gblc: Gliding box lacunarity estimator using plug-in moment...

View source: R/gblc.R

gblcR Documentation

Gliding box lacunarity estimator using plug-in moment covariance estimator


Can be used to estimate the gliding box lacunarity (GBL) of a stationary RACS from a binary map using the plug-in moment covariance covariance estimator (Hingee et al., 2019). It can also calculate the GBL of a RACS from a given covariance function and coverage probability.


  covariance = NULL,
  p = NULL,
  xiim = NULL,
  integrationMethod = "cubature"



Either a list of side lengths for square boxes or a list of owin objects of any shape.


A im object containing the covariance function


The coverage probability. Typically estimated by the fraction of the observation window covered by the set of interest.


A binary coverage map as an im object. xiim must have values of either 1, 0 or NA; 1 denotes inside the RACS, 0 denotes outside, and NA denotes unobserved.


The integration method used by


Computes a numerical approximation of

\int gammaB(v) C(v) dv / (p^2 |B|^2),

where B is each of the sets (often called a box) specified by boxes, gammaB is the set covariance of B, |B| is the area of B, p is the coverage probability of a stationary RACS, and C(v) is the covariance of a stationary RACS. This can be used to compute the GBL from model parameters by passing gblc the covariance and coverage probability of the model.

The set covariance of B is computed empirically using spatstat's setcov function, which converts B into a binary pixel mask using as.mask defaults. Computation speed can be increased by setting a small default number of pixels, npixel, in spatstat's global options (accessed through spatstat.options), however fewer pixels also decreases the accuracy of the GBL computation.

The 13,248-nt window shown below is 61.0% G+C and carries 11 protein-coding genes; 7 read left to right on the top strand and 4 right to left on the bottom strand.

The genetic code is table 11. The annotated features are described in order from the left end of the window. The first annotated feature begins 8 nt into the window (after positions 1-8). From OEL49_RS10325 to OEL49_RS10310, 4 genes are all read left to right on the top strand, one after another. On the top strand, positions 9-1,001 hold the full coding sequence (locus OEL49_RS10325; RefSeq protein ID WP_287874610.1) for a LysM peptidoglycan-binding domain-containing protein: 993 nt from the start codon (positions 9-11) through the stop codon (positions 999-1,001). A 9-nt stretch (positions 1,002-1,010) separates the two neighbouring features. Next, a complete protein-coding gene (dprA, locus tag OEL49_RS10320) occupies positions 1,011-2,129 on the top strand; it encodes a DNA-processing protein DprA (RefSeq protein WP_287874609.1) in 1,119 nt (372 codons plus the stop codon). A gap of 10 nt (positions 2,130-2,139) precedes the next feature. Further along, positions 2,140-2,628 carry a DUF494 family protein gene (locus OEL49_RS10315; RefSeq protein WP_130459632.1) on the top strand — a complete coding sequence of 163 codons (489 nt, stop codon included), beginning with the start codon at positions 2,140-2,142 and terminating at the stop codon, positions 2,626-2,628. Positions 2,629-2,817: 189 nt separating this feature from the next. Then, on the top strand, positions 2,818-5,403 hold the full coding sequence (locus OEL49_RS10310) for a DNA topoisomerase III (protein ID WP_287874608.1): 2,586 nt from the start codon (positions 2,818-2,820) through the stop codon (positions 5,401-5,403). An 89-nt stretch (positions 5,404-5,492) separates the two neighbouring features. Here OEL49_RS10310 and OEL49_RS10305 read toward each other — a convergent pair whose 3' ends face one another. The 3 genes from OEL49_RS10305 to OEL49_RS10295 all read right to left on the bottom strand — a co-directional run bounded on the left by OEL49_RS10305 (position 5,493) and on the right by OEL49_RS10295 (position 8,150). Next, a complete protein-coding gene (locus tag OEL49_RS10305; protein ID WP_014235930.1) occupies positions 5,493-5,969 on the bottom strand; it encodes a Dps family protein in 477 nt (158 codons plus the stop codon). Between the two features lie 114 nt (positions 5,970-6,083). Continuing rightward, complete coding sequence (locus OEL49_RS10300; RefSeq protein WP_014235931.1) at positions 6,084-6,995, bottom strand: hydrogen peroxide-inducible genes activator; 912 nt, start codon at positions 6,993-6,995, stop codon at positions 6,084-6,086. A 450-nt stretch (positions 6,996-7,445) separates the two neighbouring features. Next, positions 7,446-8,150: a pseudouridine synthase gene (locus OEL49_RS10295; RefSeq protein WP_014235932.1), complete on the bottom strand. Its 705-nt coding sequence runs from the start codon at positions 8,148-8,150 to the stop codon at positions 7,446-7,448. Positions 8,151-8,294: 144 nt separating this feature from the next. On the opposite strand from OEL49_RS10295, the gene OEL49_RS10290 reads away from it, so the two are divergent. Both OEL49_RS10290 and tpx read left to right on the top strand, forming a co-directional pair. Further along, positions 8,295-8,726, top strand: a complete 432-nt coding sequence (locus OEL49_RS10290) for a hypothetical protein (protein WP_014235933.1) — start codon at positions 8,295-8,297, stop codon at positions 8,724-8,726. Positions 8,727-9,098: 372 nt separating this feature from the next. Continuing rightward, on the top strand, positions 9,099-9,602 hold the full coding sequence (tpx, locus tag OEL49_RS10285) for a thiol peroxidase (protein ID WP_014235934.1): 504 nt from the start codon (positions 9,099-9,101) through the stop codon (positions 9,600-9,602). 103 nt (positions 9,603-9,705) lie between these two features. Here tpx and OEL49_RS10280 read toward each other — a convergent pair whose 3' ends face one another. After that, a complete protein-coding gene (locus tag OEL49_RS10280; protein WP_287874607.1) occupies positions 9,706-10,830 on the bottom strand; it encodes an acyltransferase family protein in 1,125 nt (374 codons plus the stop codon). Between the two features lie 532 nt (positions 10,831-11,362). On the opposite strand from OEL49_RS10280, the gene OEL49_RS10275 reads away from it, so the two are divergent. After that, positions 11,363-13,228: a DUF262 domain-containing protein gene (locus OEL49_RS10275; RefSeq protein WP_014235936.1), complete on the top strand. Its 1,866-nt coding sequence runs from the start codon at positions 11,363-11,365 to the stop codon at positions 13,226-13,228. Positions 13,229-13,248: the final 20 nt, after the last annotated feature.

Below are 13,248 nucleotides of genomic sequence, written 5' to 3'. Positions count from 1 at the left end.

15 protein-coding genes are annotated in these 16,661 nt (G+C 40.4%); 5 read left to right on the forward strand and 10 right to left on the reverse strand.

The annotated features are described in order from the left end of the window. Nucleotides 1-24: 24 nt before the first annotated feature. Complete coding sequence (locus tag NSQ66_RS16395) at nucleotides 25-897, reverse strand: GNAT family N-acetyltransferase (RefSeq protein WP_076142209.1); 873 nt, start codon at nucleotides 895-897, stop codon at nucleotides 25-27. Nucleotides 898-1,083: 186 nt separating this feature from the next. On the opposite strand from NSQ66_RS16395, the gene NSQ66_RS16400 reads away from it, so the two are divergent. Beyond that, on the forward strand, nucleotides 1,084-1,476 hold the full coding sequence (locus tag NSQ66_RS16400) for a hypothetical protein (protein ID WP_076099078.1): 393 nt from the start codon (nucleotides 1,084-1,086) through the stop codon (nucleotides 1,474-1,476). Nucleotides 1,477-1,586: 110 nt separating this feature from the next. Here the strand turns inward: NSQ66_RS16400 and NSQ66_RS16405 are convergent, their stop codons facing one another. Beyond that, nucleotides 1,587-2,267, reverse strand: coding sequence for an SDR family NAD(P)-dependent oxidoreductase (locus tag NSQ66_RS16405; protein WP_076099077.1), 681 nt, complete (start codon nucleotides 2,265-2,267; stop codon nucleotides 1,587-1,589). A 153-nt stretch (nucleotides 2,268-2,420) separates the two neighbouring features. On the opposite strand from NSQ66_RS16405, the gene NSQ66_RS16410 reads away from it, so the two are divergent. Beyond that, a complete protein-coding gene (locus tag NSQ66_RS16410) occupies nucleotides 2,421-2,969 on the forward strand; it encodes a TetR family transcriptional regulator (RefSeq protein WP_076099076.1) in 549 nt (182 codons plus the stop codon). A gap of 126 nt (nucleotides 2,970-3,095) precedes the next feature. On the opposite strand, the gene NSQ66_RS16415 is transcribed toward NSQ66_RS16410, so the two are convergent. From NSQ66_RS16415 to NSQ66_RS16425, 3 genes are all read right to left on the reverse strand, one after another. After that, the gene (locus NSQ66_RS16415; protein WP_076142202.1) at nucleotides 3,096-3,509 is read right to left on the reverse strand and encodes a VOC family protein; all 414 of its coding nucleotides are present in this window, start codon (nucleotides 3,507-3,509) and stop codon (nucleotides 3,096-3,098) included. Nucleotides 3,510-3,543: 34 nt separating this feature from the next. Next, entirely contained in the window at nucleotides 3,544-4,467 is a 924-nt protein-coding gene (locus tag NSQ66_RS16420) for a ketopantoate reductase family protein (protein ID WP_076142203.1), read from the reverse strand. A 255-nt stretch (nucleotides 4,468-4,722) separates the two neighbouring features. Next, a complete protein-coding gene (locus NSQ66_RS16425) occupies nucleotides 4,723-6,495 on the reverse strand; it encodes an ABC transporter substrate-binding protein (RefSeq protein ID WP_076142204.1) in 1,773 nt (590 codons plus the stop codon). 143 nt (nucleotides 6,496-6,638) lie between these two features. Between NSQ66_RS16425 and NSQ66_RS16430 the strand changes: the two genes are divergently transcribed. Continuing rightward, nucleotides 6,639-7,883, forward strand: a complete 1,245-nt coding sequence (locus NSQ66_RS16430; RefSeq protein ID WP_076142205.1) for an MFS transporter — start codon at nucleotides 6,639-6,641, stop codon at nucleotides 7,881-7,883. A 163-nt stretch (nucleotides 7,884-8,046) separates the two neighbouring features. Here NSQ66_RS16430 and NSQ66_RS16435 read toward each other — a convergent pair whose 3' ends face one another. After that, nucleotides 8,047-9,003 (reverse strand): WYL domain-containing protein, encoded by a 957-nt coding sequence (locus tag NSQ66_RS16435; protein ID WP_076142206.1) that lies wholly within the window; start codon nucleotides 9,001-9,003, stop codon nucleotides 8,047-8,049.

The default method of integration for the above integral is cubature::cubintegrate() from the cubature package. The 'harmonisesum' method is known to produce numerical artefacts (Section 6.2 of (Hingee et al., 2019))

If a binary map is supplied then p and C(v) are estimated using the usual coverage probability estimator and the plug-in moment covariance estimator, respectively (see coverageprob and plugincvc).


If boxes is a list of numerical values then GBL is estimated for square boxes with side length given by boxes. The returned object is then an fv object containing estimates of GBL, box mass variance and box mass mean. If boxes is a list of owin objects then gblc returns a dataframe with columns corresponding to estimates of GBL, box mass variance and box mass mean.

Note if NA or NaN values in the covariance object are used then gblc will return NA or NaN.


Hingee K, Baddeley A, Caccetta P, Nair G (2019). Computation of lacunarity from covariance of spatial binary maps. Journal of Agricultural, Biological and Environmental Statistics, 24, 264-288. DOI: 10.1007/s13253-019-00351-9.


xi <- heather$coarse

# reduce resolution in setcov() for faster (less accurate) computation 
oldopt <- spatstat.options()
spatstat.options("npixel" = 2^5)

covar <- plugincvc(xi, Frame(xi))
p <- area(xi) / area(Frame(xi))
sidelengths <- seq(0.3, 14, by = 1)

# compute GBL estimate for square boxes from estimated covariance
gblest <- gblc(sidelengths, covar, p)

# compute GBL estimate for boxes that are discs 
discboxes <- lapply(sidelengths / 2, disc)
discgbls <- gblc(discboxes, covar, p)

# compute GBL estimates from binary map
xiim <-, na.replace = 0)
gblest <- gblc(sidelengths, xiim = xiim)


lacunaritycovariance documentation built on March 18, 2022, 5:20 p.m.